How To Help Your Loved One Make The Transition To A Care Facility


Nursing home

Aging is a natural part of life. Despite this, mainstream media seems dedicated to creating horror stories about retirement homes and specialized care. Bland food, isolated communities and nothing to do all day long are common misconceptions that cause many to actively fear the aging process. When you learn about assisted living, perhaps the most important facet of knowledge is just how varied it is. No single person will face their later years in just one way and, like that, specialized care takes on an even deeper meaning.

You and your loved one have an entirely new road ahead. Let’s talk a little about what specialized care entails and all the resources it offers the elderly, those with mental illness and those with chronic disabilities.

The United States’ population is seeing a shift in its aging population. In just the next few decades over 20% of the country will be age 65 or older, making specialized care a necessity more and more people will become familiar with. There are different forms of assisted living to better address the myriad of issues brought to the table due to age. Memory care is for elderly persons that are developing the onset of Alzheimer’s or dementia, while a nursing facility can accommodate elderly persons or younger adults with disabilities.

How many people need long-term care to help with day-to-day life? More than you may think. A recent study estimates nearly 70% of Americans turning 65 years or older will need long-term care very soon. Not only that, but around 40% of assisted living residents receive assistance with three or more daily activities. It’s frustrating for the person in question when they can’t engage in the hobbies or mundane tasks that they used to, but specialized care is able to provide them the independence they need to get through their life comfortably.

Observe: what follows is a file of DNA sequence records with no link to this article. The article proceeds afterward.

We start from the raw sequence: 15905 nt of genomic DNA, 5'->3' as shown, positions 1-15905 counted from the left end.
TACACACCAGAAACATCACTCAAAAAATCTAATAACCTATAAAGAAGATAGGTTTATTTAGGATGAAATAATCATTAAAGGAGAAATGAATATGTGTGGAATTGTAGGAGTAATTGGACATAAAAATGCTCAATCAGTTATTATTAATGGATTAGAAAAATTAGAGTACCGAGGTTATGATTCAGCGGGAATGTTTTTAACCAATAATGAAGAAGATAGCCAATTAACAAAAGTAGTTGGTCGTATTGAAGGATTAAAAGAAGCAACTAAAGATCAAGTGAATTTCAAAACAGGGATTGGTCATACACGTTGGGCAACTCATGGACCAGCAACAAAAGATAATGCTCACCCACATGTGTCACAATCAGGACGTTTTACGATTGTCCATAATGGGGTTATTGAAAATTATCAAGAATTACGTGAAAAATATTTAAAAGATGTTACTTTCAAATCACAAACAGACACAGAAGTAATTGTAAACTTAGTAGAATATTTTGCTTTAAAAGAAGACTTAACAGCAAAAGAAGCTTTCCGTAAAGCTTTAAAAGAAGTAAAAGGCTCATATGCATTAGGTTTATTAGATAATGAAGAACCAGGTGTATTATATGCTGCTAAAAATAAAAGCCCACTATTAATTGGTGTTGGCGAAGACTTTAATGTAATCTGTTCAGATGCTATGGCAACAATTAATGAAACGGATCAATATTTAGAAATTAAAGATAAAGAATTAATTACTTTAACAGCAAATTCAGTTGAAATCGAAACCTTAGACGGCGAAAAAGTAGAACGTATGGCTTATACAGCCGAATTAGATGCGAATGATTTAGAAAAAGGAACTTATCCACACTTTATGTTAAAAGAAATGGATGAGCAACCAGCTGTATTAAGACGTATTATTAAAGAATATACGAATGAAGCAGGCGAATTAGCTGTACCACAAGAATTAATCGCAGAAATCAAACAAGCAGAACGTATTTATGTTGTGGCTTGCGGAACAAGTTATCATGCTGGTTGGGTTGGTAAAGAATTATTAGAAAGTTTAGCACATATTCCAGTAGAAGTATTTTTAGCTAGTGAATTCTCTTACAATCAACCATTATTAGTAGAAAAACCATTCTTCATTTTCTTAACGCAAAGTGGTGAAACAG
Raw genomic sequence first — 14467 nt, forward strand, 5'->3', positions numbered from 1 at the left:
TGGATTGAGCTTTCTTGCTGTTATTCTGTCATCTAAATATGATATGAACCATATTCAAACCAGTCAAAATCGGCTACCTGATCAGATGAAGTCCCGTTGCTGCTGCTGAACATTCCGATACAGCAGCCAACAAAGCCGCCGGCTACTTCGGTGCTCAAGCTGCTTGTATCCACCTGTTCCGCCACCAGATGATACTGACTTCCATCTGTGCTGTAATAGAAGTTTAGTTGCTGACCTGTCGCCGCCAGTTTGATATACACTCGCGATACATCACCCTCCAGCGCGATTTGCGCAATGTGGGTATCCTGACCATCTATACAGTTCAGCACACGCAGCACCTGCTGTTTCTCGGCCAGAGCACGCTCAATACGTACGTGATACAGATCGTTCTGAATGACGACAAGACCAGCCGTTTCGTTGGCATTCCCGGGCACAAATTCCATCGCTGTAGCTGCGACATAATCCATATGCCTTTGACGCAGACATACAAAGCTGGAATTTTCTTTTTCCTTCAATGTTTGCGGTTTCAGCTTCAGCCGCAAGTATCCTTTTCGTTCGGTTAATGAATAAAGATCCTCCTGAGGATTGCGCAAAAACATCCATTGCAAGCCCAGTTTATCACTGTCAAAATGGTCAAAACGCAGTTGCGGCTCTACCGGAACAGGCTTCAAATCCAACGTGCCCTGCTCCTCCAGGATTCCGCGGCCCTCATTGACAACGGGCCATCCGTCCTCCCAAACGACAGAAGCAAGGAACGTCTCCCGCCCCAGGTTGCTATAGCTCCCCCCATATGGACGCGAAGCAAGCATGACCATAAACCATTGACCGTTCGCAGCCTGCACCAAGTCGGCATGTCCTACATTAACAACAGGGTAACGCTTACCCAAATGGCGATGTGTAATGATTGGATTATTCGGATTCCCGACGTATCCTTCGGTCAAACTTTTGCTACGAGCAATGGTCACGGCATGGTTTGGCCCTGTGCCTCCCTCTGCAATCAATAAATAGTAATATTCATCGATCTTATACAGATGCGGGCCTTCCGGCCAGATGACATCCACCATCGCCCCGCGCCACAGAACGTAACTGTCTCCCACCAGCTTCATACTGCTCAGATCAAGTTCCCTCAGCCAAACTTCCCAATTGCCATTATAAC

A nursing home can help with all sorts of day-to-day tasks. The most common ones include, but are not limited to, dressing, washing, cleaning, traveling and eating. A recent survey saw over 50% of respondents reporting their greatest fear for long-term care was becoming a burden on their family and friends. Specialized care is not a separate existence far removed from society, but rather, ongoing support that can help people of all shapes and sizes live their best life.

Alzheimer’s disease is a debilitating condition that is unable to be prevented, slowed down or cured. More than five million people in the United States live with this condition and it’s estimated that Alzheimer’s disease accounts for up to 80% of dementia diagnoses. Despite this it can be managed with the assistance of experienced caregivers and reliable resources. Memory care units provide 24-hour supervised care for its in-home residents and are regulated in more than 20 states.

Perhaps best of all, a care facility is a community first and foremost. Staffed with caring nurses and filled with people going through similar struggles, it’s a place your loved one can find like-minded peers while still doing what they enjoy the most. The average assisted living facility will make it easier for its residents to take part in their favorite hobbies, such as painting or reading, while reducing their stress when it comes to traveling, eating or managing pain.

Rather than the dreary and isolated hub that is pushed forward in movies, the nursing facility is becoming an increasingly common way of life for many aging Americans.

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